Though villains don’t tend to be Marvel’s strong suit, Jordan’s Killmonger may just be their most nuanced baddie to date. Without spoiling too much, he is very much a character who looks on Wakanda as both a fairytale and a corrupt regime that’s lost sight of what’s most important. His character embodies the rage that stems from being oppressed as well as the sympathy earned from having every opportunity stripped away. Though his means are despicable and his attitude selfish and short-sighted, Killmonger is a villain whose perspective is wholly understandable, and he’s all the more threatening because of it.
For his second outing as Black Panther, Boseman builds on the strong performance he gave in Civil War. T’Challa is an understated character, with a wit and charm that is slowly revealed as Boseman interacts with his family and friends. Without the ego of Tony Stark and a different sense of duty than Steve Rogers, T’Challa juggles what it means to be a good person and a good king, striving to find a middle ground that sits well with his own conscious. It’s an inspiring and dignified performance that sets Boseman’s T’Challa on the path of being a new leader for the MCU at large.
Yet, for as great as both Boseman and Jordan are in their roles (as are Serkis and Martin Freeman in their reprisals of Klaue and Everett Ross, respectively), the real stars of Black Panther are the women. Surrounding T’Challa is an amazing supporting cast of women: Lupita Nyong’o’s Nakia, T’Challa’s former flame who operates as a spy for Wakanda; Danai Gurira’s Okoye, leader of the king’s personal guard, the Dora Milage, and an absolute badass; and Letitia Wright’s Shuri, T’Challa’s younger sister and tech genius. Not only is it almost unheard of for a male lead to have a supporting cast of predominately women characters, but to have them be as well-developed and realized as Nakia, Okoye, and Shuri are is downright groundbreaking. Nakia, though a love interest for T’Challa, is very much her own person with her own goals and motivations; Okoye is a powerful warrior driven by a love of country and duty to her fellow Dora Milage as well as the throne; and Shuri is an impetuous free-spirit whose grasp of Wakandan tech makes her an invaluable ally to her brother. That for a portion of the film’s runtime it falls solely on these women to carry along the plot is even more impressive, presenting an equality rarely seen in the superhero genre.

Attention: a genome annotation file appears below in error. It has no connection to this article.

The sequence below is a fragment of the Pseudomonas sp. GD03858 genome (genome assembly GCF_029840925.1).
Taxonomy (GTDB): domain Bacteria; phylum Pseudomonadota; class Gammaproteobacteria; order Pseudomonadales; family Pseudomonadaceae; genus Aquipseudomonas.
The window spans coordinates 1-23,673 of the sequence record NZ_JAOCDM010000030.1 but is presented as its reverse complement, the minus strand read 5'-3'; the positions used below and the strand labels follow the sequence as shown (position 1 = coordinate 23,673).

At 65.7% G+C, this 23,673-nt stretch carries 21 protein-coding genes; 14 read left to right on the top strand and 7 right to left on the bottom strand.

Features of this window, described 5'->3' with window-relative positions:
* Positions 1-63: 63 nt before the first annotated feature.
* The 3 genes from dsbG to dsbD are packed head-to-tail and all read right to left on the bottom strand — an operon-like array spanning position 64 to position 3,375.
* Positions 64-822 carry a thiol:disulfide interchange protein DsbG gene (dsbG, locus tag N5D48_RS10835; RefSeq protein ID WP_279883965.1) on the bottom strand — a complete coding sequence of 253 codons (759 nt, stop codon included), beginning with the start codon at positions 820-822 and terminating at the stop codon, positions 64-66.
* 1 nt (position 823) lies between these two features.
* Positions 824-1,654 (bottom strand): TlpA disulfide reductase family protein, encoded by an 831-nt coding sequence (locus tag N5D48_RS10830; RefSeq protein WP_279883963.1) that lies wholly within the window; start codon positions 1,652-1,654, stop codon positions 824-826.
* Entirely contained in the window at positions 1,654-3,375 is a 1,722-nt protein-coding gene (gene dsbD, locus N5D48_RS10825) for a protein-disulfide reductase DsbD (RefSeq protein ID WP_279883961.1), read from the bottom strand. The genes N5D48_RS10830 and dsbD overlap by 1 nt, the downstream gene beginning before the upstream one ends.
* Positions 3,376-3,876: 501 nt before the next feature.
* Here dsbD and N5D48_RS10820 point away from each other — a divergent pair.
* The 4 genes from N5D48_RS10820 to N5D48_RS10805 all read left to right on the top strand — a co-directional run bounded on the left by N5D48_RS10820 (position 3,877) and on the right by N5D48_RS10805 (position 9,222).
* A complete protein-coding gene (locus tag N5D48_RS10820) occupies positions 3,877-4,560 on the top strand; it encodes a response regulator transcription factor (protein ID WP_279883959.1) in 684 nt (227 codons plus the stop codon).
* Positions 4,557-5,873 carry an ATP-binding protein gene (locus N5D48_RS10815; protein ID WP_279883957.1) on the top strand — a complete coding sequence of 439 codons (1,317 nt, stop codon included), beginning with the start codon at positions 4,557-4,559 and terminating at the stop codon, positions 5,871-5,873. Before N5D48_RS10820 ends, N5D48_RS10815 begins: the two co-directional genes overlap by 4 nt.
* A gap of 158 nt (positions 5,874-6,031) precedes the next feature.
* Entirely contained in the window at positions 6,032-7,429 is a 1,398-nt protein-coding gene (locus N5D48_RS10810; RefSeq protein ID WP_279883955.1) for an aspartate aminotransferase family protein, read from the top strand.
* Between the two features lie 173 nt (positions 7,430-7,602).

Black Panther is an important film for its depiction of strong black characters (especially women) who are not solely defined by their blackness but have it as essential part of their being. For all that, Black Panther is never preachy or pandering, and it is really a lot funnier than many might expect. At times the humor may undercut a dramatic moment, but for the most part it works to humanize its characters, presenting them as flawed but relatable people. In this respect, Shuri is certain to be a fan favorite thanks to her teasing of her more serious older brother, and their sibling dynamic is one of the strongest elements in the film.
Black Panther accomplishes so much it’s astounding the whole movie doesn’t just collapse under the weight of it all. It’s at once a superhero adventure, a political thriller, heist movie, touching family drama, and an examination of how an ugly history leaves an impact on the present and future. Obviously, this is a testament to Coogler, his cast, and the whole Marvel movie-making machine, and it’s a film that absolutely raises the bar for the superhero films. Black Panther is a game-changer, and it’ll be inspiring to witness the effect it’s sure to have on those who can finally see themselves reflected in such an empowering film.